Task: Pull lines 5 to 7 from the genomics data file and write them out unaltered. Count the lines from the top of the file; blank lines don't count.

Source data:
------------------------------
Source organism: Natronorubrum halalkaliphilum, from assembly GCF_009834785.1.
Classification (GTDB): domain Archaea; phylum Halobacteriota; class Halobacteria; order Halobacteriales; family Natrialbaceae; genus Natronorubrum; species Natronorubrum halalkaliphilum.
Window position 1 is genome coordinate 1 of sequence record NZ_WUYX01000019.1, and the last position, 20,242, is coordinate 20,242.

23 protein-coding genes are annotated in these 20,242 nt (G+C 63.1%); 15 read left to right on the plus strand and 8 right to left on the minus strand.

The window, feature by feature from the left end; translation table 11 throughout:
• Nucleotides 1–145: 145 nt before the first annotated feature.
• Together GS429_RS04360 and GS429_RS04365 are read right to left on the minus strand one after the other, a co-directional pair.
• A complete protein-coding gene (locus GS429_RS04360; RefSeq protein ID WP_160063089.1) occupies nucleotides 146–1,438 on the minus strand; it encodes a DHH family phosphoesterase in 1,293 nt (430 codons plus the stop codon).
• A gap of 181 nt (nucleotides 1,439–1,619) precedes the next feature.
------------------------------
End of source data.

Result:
The window, feature by feature from the left end; translation table 11 throughout:
• Nucleotides 1–145: 145 nt before the first annotated feature.
• Together GS429_RS04360 and GS429_RS04365 are read right to left on the minus strand one after the other, a co-directional pair.